For closed surfaces, which are boundaries of a volume by convention one directs the surface normal elements always pointing out of the volume in question. If you have the flux through such a closed boundary surface a positive sign indicates that the net effect is that the quantity streams out of the volume, if it's negative the net effect is that the quantity streams into the volume.

For Gauss's Law there is not such a direct meaning of something streaming in or out of the surface. The vector field integrated over the closed boundary surface of the volume here is the electric field, which doesn't describe some quantity flowing around. It's just defined by the force acting on a point charge located at the point under consideration ##\vec{F}=q \vec{E}(t,\vec{x})##, where ##q## is the electric charge of the test particle. Gauss's Law then states that the flux of the electric field, i.e., the corresponding surface integral, is (modulo a factor of the used system of units, in the SI it's ##1/\epsilon_0## needed for unit conversion) is the charge contained in the volume (at the time ##t##)
$$Q_V(t)=\int_{\partial V} \mathrm{d}^2 \vec{f} \cdot \vec{E}(t,\vec{x}).$$
This is one of the fundamental laws of electromagnetism (i.e., one of Maxwell's equations) and it cannot be derived. It's justified only, because together with the other Maxwell equations it describes all phenomena related with the electromagnetic field, manifesting itself through the forces acting on charged bodies/particles.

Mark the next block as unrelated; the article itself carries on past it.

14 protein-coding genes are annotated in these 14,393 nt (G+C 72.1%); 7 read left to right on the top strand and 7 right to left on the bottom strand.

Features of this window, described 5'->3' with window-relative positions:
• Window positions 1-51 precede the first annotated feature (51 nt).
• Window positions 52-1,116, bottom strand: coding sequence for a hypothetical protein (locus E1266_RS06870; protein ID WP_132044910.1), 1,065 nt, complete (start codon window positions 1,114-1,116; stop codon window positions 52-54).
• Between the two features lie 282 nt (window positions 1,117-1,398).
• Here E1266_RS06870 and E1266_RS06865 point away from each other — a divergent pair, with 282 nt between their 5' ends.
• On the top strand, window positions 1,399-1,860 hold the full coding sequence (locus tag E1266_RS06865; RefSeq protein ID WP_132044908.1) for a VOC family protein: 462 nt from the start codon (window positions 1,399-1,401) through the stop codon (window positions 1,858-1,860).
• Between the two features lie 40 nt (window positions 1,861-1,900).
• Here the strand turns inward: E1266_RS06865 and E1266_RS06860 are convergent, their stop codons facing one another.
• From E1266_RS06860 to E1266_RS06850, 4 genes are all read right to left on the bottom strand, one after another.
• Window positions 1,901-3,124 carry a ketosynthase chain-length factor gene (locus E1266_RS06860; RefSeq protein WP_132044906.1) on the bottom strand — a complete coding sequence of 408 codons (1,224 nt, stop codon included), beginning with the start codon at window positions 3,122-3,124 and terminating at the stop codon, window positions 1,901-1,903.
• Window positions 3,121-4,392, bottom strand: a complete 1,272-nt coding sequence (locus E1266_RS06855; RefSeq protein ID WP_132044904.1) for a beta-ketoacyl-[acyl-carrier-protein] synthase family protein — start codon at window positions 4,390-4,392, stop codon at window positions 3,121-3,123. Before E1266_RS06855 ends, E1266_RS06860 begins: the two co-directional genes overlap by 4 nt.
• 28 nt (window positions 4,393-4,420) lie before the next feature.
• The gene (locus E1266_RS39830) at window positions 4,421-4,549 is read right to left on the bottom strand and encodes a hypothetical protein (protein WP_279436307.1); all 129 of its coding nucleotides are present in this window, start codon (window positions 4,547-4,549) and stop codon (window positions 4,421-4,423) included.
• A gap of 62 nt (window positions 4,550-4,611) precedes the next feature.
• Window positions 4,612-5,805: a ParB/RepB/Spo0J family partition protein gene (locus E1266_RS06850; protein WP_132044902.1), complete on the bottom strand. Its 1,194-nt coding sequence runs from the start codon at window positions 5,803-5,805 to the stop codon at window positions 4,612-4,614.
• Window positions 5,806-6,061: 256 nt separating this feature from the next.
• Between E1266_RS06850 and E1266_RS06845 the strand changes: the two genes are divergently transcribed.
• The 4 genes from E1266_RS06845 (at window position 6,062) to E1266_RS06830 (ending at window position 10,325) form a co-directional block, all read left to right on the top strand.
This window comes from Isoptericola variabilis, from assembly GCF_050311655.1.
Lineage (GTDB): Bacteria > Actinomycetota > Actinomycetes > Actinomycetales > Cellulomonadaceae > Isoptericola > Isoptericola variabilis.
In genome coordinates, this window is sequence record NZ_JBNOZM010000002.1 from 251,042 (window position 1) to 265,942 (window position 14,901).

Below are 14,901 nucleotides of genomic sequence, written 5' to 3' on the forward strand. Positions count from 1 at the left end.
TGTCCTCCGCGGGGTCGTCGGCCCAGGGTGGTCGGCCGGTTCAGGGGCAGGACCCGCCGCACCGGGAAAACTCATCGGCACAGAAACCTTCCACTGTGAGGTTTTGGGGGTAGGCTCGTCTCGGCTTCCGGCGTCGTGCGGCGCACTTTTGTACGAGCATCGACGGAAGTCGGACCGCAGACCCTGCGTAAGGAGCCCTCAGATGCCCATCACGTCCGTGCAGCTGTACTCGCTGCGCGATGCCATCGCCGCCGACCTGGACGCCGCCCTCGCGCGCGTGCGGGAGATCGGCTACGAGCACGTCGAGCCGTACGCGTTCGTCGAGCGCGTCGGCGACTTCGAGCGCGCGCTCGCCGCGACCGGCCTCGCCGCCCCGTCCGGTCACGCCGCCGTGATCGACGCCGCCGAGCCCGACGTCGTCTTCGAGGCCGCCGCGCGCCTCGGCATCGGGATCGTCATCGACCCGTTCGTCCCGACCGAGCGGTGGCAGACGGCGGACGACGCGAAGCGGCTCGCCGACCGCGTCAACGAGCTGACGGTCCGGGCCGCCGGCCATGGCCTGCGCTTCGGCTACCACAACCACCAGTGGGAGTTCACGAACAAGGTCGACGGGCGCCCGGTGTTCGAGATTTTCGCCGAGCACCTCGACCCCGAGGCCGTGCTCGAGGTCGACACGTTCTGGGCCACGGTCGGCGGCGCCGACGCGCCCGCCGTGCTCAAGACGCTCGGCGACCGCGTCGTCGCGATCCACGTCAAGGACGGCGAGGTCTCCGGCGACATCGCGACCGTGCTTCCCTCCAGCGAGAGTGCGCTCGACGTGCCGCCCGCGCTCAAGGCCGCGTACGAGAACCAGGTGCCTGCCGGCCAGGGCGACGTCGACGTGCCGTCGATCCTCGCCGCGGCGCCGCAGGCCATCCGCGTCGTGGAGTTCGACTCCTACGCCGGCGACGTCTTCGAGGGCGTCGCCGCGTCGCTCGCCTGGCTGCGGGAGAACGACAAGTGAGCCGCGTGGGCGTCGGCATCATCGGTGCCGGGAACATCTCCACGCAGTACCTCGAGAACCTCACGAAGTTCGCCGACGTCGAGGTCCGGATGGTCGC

• #20
rudransh verma
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Yes , flux is not a vector indeed, but it is a scalar, and scalars can be negative or positive.

The sign of the flux has the following interpretation: When our surface is a closed surface then some of the flux will entering the closed area, and this flux is taken as negative, while some other flux might exiting the closed area and this flux that is exiting is taken as positive. If the closed surface doesn't contain any net charge then gauss's law tells us that the total flux is zero, which means that the entering flux (negative flux) is counter balanced by the exiting flux (positive flux).
So you are saying flux is like a force that gets balanced. Doesn’t make sense. We know flux is the amount of lines piercing. So if a surface is placed in a field then it will get pierced by it. So there must be some flux even if there is no net charge.
 
  • #21
Delta2
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So you are saying flux is like a force that gets balanced. Doesn’t make sense. We know flux is the amount of lines piercing. So if a surface is placed in a field then it will get pierced by it. So there must be some flux even if there is no net charge.